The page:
The BCC lattice consists of atoms located at each corner of the cube, with an additional atom positioned at the center of the cube. It gives a total of two atoms per unit cell. BCC structures can be observed in metals like iron, chromium, and tungsten.
The SC lattice features atoms only at each corner of the cube. This results in one atom per unit cell. SC structures are rare but can be found in certain elements, such as polonium.
The tetragonal lattice structure can be distinguished by its four-sided unit cell and axes of different lengths perpendicular to each other. In this arrangement, two of the crystallographic axes are of equal length. The third axis is perpendicular to the other two but of a different length, creating a rectangular prism-shaped unit cell.
The tetragonal structure’s defining symmetry makes its properties unchanged when rotated or reflected within the lattice. Materials exhibiting a tetragonal lattice structure can be found in various substances, from metals like zirconium and titanium to minerals like rutile and cassiterite.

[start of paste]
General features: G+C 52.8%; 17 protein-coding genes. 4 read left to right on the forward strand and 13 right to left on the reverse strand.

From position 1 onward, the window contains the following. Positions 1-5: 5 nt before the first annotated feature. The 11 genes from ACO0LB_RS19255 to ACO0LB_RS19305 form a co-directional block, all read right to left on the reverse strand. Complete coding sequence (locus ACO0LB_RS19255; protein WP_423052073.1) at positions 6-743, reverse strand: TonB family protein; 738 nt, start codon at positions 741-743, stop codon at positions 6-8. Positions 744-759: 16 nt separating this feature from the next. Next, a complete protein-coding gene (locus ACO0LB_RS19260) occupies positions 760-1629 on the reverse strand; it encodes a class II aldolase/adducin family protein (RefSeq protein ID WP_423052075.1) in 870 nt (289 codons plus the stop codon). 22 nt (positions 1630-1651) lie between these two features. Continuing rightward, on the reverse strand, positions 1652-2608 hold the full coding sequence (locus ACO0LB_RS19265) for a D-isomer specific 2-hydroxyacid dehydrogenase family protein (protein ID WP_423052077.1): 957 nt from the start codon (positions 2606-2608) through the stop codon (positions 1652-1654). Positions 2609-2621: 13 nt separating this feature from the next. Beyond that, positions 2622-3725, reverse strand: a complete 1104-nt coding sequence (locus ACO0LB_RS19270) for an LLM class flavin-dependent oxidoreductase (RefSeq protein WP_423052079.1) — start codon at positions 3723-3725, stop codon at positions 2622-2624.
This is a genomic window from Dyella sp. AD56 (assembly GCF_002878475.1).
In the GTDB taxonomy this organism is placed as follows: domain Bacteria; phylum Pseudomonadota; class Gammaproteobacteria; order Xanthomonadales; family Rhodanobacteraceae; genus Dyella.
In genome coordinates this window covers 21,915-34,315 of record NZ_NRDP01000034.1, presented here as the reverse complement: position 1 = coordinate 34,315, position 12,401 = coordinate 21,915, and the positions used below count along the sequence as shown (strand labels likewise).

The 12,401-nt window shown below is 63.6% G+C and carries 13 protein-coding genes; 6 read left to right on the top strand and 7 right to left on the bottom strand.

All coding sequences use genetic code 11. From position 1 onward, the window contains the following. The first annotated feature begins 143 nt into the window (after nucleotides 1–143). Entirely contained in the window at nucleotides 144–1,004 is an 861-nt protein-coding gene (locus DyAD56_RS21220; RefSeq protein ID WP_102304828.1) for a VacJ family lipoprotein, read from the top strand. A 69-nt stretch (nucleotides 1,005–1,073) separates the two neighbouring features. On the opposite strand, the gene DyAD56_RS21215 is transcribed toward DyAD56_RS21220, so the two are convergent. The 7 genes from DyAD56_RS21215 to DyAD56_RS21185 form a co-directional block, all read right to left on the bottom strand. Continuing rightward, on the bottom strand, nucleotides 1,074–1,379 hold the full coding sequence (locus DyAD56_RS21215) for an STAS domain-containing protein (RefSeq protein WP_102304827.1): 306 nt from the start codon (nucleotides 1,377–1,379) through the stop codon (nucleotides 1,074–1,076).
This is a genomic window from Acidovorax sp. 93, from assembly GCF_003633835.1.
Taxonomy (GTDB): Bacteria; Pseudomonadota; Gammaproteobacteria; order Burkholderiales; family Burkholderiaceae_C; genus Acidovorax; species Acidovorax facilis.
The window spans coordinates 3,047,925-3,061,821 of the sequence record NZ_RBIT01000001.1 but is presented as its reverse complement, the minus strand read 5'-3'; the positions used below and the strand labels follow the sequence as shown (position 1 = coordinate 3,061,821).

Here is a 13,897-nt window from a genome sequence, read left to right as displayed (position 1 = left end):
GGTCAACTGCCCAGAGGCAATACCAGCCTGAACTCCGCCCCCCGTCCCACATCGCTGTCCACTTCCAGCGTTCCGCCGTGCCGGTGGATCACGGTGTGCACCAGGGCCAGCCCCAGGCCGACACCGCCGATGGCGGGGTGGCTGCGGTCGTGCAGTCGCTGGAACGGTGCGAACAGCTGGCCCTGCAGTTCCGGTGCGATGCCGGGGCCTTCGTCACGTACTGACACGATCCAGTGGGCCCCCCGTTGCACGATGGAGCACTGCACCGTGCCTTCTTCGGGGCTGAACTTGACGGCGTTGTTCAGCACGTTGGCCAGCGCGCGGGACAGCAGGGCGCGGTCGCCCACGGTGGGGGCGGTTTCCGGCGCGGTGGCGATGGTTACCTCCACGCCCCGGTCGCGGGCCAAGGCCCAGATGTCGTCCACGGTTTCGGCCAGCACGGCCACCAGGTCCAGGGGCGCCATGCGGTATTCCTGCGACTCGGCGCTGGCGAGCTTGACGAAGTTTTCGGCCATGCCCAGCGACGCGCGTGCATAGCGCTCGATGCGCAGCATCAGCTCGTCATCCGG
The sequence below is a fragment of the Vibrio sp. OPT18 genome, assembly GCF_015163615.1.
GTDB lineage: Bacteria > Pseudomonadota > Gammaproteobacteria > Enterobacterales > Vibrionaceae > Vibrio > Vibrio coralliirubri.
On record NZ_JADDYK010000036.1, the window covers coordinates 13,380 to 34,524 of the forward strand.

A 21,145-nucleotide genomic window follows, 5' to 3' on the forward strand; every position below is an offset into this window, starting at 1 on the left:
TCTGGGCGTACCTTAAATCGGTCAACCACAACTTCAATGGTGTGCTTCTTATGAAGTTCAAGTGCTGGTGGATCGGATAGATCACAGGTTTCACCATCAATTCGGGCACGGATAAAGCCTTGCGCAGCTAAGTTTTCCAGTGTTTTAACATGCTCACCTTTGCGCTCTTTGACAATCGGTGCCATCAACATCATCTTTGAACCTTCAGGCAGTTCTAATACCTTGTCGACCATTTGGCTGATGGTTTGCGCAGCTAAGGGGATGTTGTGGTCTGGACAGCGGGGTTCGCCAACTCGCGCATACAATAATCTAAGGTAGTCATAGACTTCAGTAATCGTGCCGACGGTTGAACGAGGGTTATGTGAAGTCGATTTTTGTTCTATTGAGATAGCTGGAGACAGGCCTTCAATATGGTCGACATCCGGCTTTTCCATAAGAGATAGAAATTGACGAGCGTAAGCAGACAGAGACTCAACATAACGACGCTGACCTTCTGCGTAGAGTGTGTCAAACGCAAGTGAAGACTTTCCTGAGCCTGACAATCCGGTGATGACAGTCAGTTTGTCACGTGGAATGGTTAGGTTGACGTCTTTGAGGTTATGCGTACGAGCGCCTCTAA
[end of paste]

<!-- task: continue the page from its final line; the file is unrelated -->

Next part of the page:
Orthorhombic crystals are known for their rectangular prism shape, with three unequal axes intersecting at right angles. These axes intersect at right angles, akin to the dimensions of a cuboid, giving orthorhombic crystals their distinct rectangular prism-like shape.
Orthorhombic symmetry differs from the cubic system due to unequal axis lengths. Within this family, crystals exhibit varying degrees of symmetry across the three axes, leading to a range of possible crystal forms.
Orthorhombic crystals can be found in numerous mineral formations, such as the stunning topaz and the shimmering aragonite.